Even though it’s technically still summer the moment Labor Day hits I’m ready for it to be fall. Fall clothes are my favorite, fall traffic is not. Hot apple cider, pumpkins and mums, and days that end with a good meal in front of the tv – guilt free- are a welcome balance to the long summer nights dining al fresco under the stars. It’s also a time to get organized, and if you’re me that doesn’t just mean turning over the closets (which is a favorite pastime because I love throwing away, donating, and gifting things that no longer work for me) but it means it’s time for the second most important real estate market. The Fall Market.
On off years, (those years that I am not in the market for a new home), I romp through the neighborhood kicking leaves, listings in one hand – hot cider in the other, intent on exploring. There’s something so stimulating about being in the hunt – even if you’re not in a position to buy – spending time exploring homes that are for sale is both educational and entertaining. From the moment I step across the threshold I begin to assess. In the city, curb appeal can be deceiving. Many streets have no garden in front at all and rely on a few potted plants, perched on a step to set the stage. Streets can be dirty, littered with trash and even…ugh, dog poop. In these instances you need to rely on the neighborhoods historical ranking. In the South End, where I live, we have neighborhoods within neighborhoods. I live in the Eight Streets, which is considered a premier location because Union Park falls within this district. That street is Paris in Boston with its private park and fountains, it’s lovely. If you are looking within the Eight Streets you can clean up the streets, pot your own plants, and renovate the interior. Location, location, location. You know the drill.
I’m a little bit quirky, and I apologize in advance for saying this but it’s true – critical. I open the door (how heavy is it?), peak into the vestibule (is it well lit – bright?), I sniff (don’t laugh, there are few things worse then the smell of cooking cabbage, cat urine or mildew) I want to smell something fresh and pleasant when I enter the building. That all happens in the time it takes you to ascend the nine steps. We are all adept at judging. So this first impression is critical.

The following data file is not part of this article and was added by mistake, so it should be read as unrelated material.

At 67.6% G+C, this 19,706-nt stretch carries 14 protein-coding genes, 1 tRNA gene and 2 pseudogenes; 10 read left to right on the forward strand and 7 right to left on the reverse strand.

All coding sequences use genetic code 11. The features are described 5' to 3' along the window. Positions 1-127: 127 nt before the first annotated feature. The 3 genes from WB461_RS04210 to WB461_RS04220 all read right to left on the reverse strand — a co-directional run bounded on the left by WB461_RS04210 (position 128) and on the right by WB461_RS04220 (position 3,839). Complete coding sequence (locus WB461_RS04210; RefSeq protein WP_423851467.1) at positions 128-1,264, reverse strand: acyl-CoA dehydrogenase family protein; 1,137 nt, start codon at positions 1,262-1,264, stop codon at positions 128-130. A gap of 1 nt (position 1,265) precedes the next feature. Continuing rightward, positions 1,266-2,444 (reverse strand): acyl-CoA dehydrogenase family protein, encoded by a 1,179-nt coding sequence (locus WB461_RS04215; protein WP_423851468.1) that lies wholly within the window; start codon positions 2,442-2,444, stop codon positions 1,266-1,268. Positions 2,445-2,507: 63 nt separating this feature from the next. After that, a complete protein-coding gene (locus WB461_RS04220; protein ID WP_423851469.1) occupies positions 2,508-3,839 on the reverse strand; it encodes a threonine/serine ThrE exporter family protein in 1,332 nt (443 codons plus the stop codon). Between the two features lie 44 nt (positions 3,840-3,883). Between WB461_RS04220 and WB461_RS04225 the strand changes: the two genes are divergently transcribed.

My heart skipped a beat when I saw the listing for 56 Gray Street. A sweetie of a street in the South End, bordering the Back Bay. These Federal Style homes were really for the rich and famous’ servants. At just 350SF, I was all aflutter. I’ve never lived in a studio, and I certainly haven’t lived in a place that small before, and with my tiny house obsession it appeals.
Lynn– both the Owner and the Broker, had me at Gray Street. I didn’t even try to play hard to get. It was a jewel box (location, location, location). As a rental it was more Kay Jewelers than Cartier, but the potential was there. I started frantically designing in my head. Pour Lynne was worried about the shower curtain rod not staying up in the bath – me…I had that sucker ripped out with the 80’s style 2 x 2 speckled tile, lock stock and barrel. The next change was hiding the brick wall (sorry all you brick wall lovers, the palette needs smoothing out). La Belle Julliette was calling and I could see the millwork go up, the closets surround the bed, the tucked away shelving on the side, and my sconce lighting build right in for reading in bed. Add to that a tiny ( and I mean TINY) kitchen reno with a Smeg fridge and you have a palace for a pauper.
I handed over my deposit check, scrambled to rub two nickels together to make a dime, and sadly learned that it wasn’t enough. I do hope that the new owners will have a special place in their heart for that little gem.